Novelty attracts – or so we’re told. If you want to get repeat visitors to your website then you need to be offering them ‘new stuff’ with each visit. Perhaps the popularity of blogs is partly because you’re likely to get something new each time, right at the top of the home page.
It’s a short jump from the idea of ‘new’ to the idea of ‘news’, in the sense of reporting on recent events. So we see organisations putting a ‘what’s new’ section on their home pages and then populating it with news – about themselves.
Is your organisation interesting?
Newspapers don’t sell copies on stories about … newspapers. Or not very often. Occasionally, a story about a circulation battle or a takeover might make it into the business section but that’s about it. Instead, they look for something that will grab the interest of their likely purchasers: events that affect a lot of people, or about a few people that a lot of people are interested in (is that a definition of ‘celebrity’?).
So the first test of anything that appears in your ‘news’ section is: are your users likely to be interested in it?
It’s less boring if it offers a benefit
You can create interest in your news if it contains a clear benefit to the users. “And now with FREE GIFT” – that’s news. Providing, of course, that the users want the free gift.
If it’s broadcast news, it’s news
Some events appear in broadcast media just because the media have decided that they are newsworthy. Maybe it’s a slow news day. Maybe there is an eye-catching picture (fires get reported more on television than on the radio). But the point is that those messages will reach a broader audience – self-defining, really, by the term ‘broadcast media’.
Let’s say we’re creating a home page for Acme Plastics, Inc, a manufacturer of plastic tubing. (Yes, I made them up). Acme wants something for its news column, and the national news is full of Hurricane Rita? ‘Acme adds its support to the victims of Rita’ just exploits the events without adding any value to for the visitor.
But if your organisation has a perspective on the current broadcast news, then exploit it. “Acme tubing helps to pump out after Katrina’ links to the events in the public conscious but adds to them.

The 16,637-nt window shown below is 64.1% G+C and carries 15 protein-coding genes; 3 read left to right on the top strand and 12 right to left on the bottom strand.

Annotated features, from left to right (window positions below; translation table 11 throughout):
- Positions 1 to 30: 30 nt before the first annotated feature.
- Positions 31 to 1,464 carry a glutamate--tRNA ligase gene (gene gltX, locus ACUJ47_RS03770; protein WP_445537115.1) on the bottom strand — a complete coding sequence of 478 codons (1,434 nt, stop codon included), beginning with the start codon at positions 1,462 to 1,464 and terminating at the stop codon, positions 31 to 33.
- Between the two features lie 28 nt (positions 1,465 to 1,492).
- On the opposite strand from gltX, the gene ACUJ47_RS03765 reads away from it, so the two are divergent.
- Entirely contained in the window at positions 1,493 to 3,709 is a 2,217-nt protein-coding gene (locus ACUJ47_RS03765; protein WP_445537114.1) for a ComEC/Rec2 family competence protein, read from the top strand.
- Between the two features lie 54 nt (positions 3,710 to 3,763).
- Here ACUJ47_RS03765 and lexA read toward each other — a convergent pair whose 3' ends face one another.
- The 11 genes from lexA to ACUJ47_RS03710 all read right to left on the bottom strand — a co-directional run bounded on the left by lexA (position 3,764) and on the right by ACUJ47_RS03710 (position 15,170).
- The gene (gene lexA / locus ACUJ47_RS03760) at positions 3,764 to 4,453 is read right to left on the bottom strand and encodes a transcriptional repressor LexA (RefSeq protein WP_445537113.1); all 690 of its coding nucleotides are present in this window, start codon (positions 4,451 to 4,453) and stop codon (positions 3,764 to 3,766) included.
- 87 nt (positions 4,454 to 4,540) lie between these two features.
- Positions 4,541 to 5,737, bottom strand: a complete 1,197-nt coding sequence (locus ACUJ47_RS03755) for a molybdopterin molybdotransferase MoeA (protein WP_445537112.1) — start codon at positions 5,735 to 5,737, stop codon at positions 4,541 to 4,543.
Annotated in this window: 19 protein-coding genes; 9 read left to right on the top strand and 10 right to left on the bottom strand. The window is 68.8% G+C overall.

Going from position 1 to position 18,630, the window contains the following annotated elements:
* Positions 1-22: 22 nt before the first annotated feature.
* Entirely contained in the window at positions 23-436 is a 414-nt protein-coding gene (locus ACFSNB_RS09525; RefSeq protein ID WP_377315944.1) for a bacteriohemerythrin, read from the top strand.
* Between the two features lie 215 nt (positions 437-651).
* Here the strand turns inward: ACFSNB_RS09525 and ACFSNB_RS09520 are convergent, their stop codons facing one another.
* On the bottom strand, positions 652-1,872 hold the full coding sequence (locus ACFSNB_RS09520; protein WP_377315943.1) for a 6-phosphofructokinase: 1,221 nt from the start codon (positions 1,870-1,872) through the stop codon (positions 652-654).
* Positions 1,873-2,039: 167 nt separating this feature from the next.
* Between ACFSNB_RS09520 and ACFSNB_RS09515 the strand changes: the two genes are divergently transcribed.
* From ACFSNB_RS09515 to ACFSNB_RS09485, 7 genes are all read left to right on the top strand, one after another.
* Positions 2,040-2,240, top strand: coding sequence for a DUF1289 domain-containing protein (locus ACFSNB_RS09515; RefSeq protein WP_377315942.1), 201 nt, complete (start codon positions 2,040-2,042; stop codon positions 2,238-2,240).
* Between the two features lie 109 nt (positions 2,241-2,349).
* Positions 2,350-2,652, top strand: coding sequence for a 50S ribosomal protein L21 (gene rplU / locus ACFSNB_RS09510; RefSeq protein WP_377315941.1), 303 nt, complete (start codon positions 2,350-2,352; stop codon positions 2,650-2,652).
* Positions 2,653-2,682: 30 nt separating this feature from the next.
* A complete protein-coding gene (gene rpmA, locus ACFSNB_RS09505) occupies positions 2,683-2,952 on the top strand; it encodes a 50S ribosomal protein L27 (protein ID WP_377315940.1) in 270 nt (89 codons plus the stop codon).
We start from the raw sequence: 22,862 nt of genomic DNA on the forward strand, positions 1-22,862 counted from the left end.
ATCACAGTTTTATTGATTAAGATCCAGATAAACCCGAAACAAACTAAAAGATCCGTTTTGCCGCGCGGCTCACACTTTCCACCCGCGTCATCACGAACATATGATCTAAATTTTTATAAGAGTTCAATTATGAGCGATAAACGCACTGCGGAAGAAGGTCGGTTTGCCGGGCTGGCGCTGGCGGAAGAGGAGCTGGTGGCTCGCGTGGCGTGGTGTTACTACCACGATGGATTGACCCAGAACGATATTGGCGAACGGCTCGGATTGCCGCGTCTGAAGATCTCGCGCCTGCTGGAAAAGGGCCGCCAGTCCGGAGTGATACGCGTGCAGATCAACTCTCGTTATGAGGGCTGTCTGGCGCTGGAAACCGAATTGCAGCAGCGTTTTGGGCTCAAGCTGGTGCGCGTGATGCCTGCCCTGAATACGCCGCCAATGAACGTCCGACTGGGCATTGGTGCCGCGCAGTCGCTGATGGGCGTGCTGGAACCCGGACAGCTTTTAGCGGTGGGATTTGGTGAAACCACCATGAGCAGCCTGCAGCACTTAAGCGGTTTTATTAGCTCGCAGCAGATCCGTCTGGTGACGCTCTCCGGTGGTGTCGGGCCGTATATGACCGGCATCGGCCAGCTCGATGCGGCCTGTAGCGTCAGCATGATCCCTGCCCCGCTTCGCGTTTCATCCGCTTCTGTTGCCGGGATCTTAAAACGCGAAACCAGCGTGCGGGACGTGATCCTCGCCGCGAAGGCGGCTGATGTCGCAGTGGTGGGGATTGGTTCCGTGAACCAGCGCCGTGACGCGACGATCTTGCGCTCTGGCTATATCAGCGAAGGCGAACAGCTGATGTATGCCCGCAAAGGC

But don’t just repeat stories that other media are going to report better than you are.
If it’s an emergency, it’s news
After Katrina, many organisations had emergency home pages that were aimed at dislocated workers who no longer had access to their own intranet. I haven’t yet seen any analysis of whether this harmed the user experience of their ordinary visitors – but I’d be extremely surprised if it did. Let’s just think it through for a moment by returning to Acme Plastics. Let’s say they’ve had a small disaster: a new machine was going to be commissioned this week, but the truck delivering it crashed and they won’t get it for another month. Orders will be late and customers will be unhappy. Now, should they come clean or not?
My argument would be: tell people. If your delivery trucks are crashing every day, then perhaps you should be doing something about it other than an announcement on your website. But if there’s an issue that customers need to know about, then you’re better informing them quickly and accurately. If you don’t know when the problem will be solved, then tell them that instead – with a note about when you will know, and when you’ll announce that. They’ll find out anyway by rumour, so you may as well get your side of the story out there.
If it’s old, then it isn’t news
Here’s a current news story from a local government website. Headline: ‘Freedom of Information Act’. Opening sentence in story: ‘The Freedom of Information Act 2000 was passed by Government to encourage free and open access to information held by Public Authorities across England, Wales and Northern Ireland’.
Even in local government, 2000 was five years ago. If there’s some news hidden away in that article then they definitely made it too hard to find. News needs to be, well, new. As a minimum.
Creating a ‘news’ area also creates a commitment to keep it fresh. You can manage the effort somewhat by the title. ‘This month’s news’ creates an expectation that you’re going to update it monthly. ‘This year’s news’ sounds a touch slow-moving, don’t you think? And ‘Today’s bargain’ with an offer that expired yesterday is positively off-putting.
If you’re thinking of having a news section to your website, make sure that it’s interesting, offers an angle that is unique to you, and that you’re willing to keep it up to date.
This article first appeared in Usability News, 26 September 2005